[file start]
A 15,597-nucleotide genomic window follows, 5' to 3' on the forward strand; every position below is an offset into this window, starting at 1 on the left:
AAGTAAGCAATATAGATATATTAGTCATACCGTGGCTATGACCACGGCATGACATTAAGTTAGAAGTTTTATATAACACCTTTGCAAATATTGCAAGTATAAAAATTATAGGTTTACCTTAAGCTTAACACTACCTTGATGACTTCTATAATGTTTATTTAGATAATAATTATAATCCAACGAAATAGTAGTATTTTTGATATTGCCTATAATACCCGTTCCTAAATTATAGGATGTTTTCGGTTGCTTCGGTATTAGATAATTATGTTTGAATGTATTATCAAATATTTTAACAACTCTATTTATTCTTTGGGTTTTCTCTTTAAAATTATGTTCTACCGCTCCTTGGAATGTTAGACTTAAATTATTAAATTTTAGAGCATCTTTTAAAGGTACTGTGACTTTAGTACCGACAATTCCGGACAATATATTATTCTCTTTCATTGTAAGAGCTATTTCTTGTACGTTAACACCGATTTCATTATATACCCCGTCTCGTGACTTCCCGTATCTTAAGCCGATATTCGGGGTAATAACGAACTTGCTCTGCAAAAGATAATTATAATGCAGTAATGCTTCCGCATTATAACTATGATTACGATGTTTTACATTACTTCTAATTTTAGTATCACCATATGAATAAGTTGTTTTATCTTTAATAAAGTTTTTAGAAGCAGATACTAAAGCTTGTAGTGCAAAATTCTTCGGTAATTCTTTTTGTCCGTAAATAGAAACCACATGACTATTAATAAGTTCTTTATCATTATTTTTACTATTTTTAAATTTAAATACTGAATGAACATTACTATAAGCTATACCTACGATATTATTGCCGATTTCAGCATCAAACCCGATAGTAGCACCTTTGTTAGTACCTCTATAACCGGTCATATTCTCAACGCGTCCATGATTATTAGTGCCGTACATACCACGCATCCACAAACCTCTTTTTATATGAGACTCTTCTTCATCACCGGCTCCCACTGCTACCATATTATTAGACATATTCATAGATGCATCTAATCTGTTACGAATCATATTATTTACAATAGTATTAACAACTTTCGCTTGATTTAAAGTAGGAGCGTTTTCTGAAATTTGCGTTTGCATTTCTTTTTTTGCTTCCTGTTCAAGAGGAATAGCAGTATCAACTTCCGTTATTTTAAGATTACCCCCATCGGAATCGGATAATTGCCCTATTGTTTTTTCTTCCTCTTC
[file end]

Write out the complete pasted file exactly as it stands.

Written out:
A 15,597-nucleotide genomic window follows, 5' to 3' on the forward strand; every position below is an offset into this window, starting at 1 on the left:
AAGTAAGCAATATAGATATATTAGTCATACCGTGGCTATGACCACGGCATGACATTAAGTTAGAAGTTTTATATAACACCTTTGCAAATATTGCAAGTATAAAAATTATAGGTTTACCTTAAGCTTAACACTACCTTGATGACTTCTATAATGTTTATTTAGATAATAATTATAATCCAACGAAATAGTAGTATTTTTGATATTGCCTATAATACCCGTTCCTAAATTATAGGATGTTTTCGGTTGCTTCGGTATTAGATAATTATGTTTGAATGTATTATCAAATATTTTAACAACTCTATTTATTCTTTGGGTTTTCTCTTTAAAATTATGTTCTACCGCTCCTTGGAATGTTAGACTTAAATTATTAAATTTTAGAGCATCTTTTAAAGGTACTGTGACTTTAGTACCGACAATTCCGGACAATATATTATTCTCTTTCATTGTAAGAGCTATTTCTTGTACGTTAACACCGATTTCATTATATACCCCGTCTCGTGACTTCCCGTATCTTAAGCCGATATTCGGGGTAATAACGAACTTGCTCTGCAAAAGATAATTATAATGCAGTAATGCTTCCGCATTATAACTATGATTACGATGTTTTACATTACTTCTAATTTTAGTATCACCATATGAATAAGTTGTTTTATCTTTAATAAAGTTTTTAGAAGCAGATACTAAAGCTTGTAGTGCAAAATTCTTCGGTAATTCTTTTTGTCCGTAAATAGAAACCACATGACTATTAATAAGTTCTTTATCATTATTTTTACTATTTTTAAATTTAAATACTGAATGAACATTACTATAAGCTATACCTACGATATTATTGCCGATTTCAGCATCAAACCCGATAGTAGCACCTTTGTTAGTACCTCTATAACCGGTCATATTCTCAACGCGTCCATGATTATTAGTGCCGTACATACCACGCATCCACAAACCTCTTTTTATATGAGACTCTTCTTCATCACCGGCTCCCACTGCTACCATATTATTAGACATATTCATAGATGCATCTAATCTGTTACGAATCATATTATTTACAATAGTATTAACAACTTTCGCTTGATTTAAAGTAGGAGCGTTTTCTGAAATTTGCGTTTGCATTTCTTTTTTTGCTTCCTGTTCAAGAGGAATAGCAGTATCAACTTCCGTTATTTTAAGATTACCCCCATCGGAATCGGATAATTGCCCTATTGTTTTTTCTTCCTCTTC